Dry mouth is a condition in which inadequate saliva is produced, resulting in what is commonly called cotton mouth and scientifically termed as xerostomia.
It is worth to mention that the causes of dry mouth can be a result of aging or a specific medication. For instance there is an established link between the pain killer lorcet and mouth dryness.
Hopefully, a dry mouth cure will mean simply changing medication, but all too often the condition cannot be traced to one cause and must be controlled rather than cured.
Beyond the obvious, dry mouth symptoms include thick, stringy saliva and potential sores or split creases at the corners of the mouth.
Bad breath will be present and the patient might have difficulty swallowing or speaking and trouble chewing. The tongue will have a burning sensation and food will taste different. The patient might also develop more plaque on the teeth and cavities.
The relationship between age and mouth dryness is that as we get older, we produce less saliva. This condition is complicated by a degeneration of the thirst receptors in the brain. In such circumstances, your brain does not tell you the thirsty you have or suffering.
And as a consequence of your age, the person is producing less saliva anyway, and together the two factors result in dry mouth.
Other medical conditions can be causes of dry mouth as well including Alzheimer’s disease, endocrine disorders such as diabetes, stroke, anxiety, depression, and various autoimmune diseases.
If dry mouth comes on slowly, it is most likely a result of aging. If it occurs suddenly, mention the condition to the doctor.
Stress induced mouth dryness is common in younger people and will usually resolve itself with rest and increased intake of fluids. The use of tobacco products, cigarettes, cigars, and pipes or chewing tobacco and snuff, aggravate dry mouth and given their link to cancer, should be avoided any way.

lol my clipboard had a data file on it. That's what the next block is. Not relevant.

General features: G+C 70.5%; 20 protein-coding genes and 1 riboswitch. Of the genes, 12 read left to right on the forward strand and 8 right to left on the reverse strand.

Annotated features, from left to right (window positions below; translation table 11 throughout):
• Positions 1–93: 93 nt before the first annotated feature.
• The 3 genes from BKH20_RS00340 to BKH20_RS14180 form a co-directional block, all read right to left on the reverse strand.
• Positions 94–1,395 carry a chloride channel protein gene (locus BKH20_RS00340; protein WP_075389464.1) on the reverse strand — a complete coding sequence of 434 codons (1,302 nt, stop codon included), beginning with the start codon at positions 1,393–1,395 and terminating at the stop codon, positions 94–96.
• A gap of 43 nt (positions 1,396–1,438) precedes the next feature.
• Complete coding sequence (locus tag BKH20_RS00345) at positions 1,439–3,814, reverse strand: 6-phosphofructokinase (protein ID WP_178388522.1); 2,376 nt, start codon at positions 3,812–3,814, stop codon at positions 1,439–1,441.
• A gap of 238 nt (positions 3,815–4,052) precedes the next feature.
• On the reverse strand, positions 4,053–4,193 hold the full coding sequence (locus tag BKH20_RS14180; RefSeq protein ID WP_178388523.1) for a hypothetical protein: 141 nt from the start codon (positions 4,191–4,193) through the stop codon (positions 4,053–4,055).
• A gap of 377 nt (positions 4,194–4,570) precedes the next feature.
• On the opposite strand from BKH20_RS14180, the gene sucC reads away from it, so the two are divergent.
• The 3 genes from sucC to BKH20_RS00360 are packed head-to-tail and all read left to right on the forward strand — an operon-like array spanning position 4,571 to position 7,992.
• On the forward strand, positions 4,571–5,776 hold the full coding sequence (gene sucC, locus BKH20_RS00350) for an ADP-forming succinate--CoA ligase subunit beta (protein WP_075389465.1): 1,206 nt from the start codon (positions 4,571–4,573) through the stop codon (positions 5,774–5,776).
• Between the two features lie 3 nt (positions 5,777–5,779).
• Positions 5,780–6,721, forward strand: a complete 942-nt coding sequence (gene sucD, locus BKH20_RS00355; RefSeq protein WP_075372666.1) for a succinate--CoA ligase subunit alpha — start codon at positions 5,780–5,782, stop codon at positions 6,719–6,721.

Most cases of dry mouth syndrome in older people are actually caused by the medications they take. Drugs for depression and anxiety cause dry mouth as do antihistamines, blood pressure prescriptions, muscle relaxants, and medications for urinary incontinence.
If one suddenly begins to experience dry mouth after receiving a new prescription of medicine, one should ask health experts about the medication and see if an alternate medication is available without the side effect of dry mouth.
Cancer patients on chemotherapy will have a particularly difficult time with dry mouth. The chemotherapy drugs effect the composition of saliva and the degree of its production. Radiation treatments for cancer may actually damage the salivary glands and prevent them from functioning normally.
Every day the average human produces three pints of saliva, a substance that lubricates the mouth and aids in speech.
It protects the teeth against decay by helping to wash away food debris, by limiting the growth of bacteria, and by neutralizing acid. Saliva makes swallowing easier and the enzymes contained in saliva aid with digestion.
When saliva is no longer present, you suddenly realize what an active role it plays in your mouth as eating and speaking are suddenly more difficult.